The amixon® Gyraton mixer is the convenient way to homogenize large volumes gently and precisely.
As a manufacturer of precision mixers, amixon GmbH from Paderborn has dedicated itself particularly intensively to the above-mentioned tasks and established a wide variety of solutions based on vertical helical mixers. To a certain extent, 40 years of experience for the tea, aroma, herb and spice industries have been accumulated here. A well-equipped pilot plant allows practical trials for small and large batches; optionally also beyond 5m³. The trials also provide the user with valuable suggestions for a wide range of processing details. Often, several process steps can be combined.
Producers of food and beverages generally bear a great responsibility. Infused beverages must be tasty and one hundred percent pure. These high quality requirements are met all the better if the raw material components are prepared in process-safe systems. Short mixing times ensure that the particle structure of the raw materials is preserved. Established solutions are available, especially when micro-components such as liquid flavors, vitamin additives or powdery flavors are to be mixed in.
The amixon® twin-shaft mixer is particularly suitable for larger batches of around 2m³ to 25 m³. The mixing tools rotate only after the last powdered formulation ingredient has been added. Liquid additions take place during mixing. Ideal mixing qualities are achieved after 20 to 40 revolutions. Then the closing elements open and the finished mixture flows into containers or big bags. The mixer discharges up to 99.98%. The filled big bags or containers are taken to the packaging plant, where their contents are bagged.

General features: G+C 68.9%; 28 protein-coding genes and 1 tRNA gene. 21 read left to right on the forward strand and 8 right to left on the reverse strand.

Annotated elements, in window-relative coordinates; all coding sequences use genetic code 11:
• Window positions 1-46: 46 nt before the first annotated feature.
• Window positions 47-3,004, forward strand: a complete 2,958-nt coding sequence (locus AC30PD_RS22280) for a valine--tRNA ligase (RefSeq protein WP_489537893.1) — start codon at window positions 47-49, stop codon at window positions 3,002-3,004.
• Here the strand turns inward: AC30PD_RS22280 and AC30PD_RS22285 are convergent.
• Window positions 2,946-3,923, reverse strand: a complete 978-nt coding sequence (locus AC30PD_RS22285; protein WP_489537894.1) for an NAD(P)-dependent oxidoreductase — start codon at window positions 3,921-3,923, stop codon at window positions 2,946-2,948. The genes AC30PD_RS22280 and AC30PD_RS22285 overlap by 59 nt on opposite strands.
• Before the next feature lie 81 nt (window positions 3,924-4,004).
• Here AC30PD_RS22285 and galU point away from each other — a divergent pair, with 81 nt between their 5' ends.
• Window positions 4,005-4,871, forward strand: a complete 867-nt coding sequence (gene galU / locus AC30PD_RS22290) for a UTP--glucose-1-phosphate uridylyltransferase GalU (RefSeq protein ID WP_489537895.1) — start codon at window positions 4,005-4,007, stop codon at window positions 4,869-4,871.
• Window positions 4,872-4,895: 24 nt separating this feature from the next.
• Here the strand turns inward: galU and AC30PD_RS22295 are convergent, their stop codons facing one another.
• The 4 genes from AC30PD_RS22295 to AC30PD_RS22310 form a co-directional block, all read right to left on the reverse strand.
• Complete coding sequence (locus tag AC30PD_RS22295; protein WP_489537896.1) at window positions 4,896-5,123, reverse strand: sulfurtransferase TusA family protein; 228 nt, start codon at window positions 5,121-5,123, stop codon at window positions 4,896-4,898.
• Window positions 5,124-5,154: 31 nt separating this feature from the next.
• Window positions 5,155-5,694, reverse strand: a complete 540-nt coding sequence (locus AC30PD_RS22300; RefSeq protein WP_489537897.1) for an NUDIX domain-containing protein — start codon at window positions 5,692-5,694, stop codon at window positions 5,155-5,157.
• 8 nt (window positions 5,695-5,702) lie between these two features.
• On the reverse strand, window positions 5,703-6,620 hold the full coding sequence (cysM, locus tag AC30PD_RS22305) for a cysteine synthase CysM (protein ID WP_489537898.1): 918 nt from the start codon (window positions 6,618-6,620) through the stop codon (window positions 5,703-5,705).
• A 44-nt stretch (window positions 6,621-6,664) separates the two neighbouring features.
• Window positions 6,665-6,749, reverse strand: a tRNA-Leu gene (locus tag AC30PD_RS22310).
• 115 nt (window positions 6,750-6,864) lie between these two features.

The twin-shaft mixer described here mixes precisely and very gently. The mixing time often takes only 20 to
30 seconds. Delicate components such as herbs, tea leaves or
agglomerated aromatics from fluidized bed granulation or from the spray
remain practically intact.
If required, the vertical twin-shaft mixer can also be manufactured as a
vacuum version. This allows the removal of atmospheric oxygen by the
application of a vacuum.
Saturation to atmospheric pressure is achieved by the addition of inert
In the off-line mixing process, the mixing process is decoupled from the filling process. This saves time, because while the filling machine is filling cans, pouches, sachets, and tea bags, the mixer can already be cleaned and prepared for the next mixing job.
mixer from amixon® has been specially developed for
“end-of-the-line” production concepts for the luxury food industry. In this method, all processing apparatuses are located one
below the other. The finished mixture flows from the mixer
through the mixer outlet bin directly into the packaging machine. Cleaning work is greatly reduced because this mixer empties
Batch sizes are generally from 300 up to 2000 liters. At low rotation speeds the KoneSlid® mixes very precisely and extremely gently. The mixing process is also particularly short. The design of the mixer ensures, for example, that sensitive agglomerates from the spray tower, fluidized bed granulation or from vacuum freeze drying are preserved. This mixer can also be supplied as a vacuum-tight version if required. This allows the atmospheric oxygen to be removed from the porous powder mixture by applying a vacuum during mixing. Saturation is achieved by the addition of appropriate inert gas. Discharging takes place without segregation in just a few seconds. Free-flowing goods usually flow out completely, so that cross-contamination is excluded.
The AMK conical mixer from amixon® can conveniently solve such a mixing task. Tea leaves, chopped pieces of vegetables, fruits and spices, powdery flavors and liquid flavors are continuously fed into the mixer. Mixing takes place in the form of gentle continuous kettle flow and ensures a homogeneous end product. The boiler flow present here can compensate wonderfully for any dosing errors that occur for a short time. Furthermore, with this amixon® continuous mixer there are no product losses during the start or during the termination of a mixing campaign.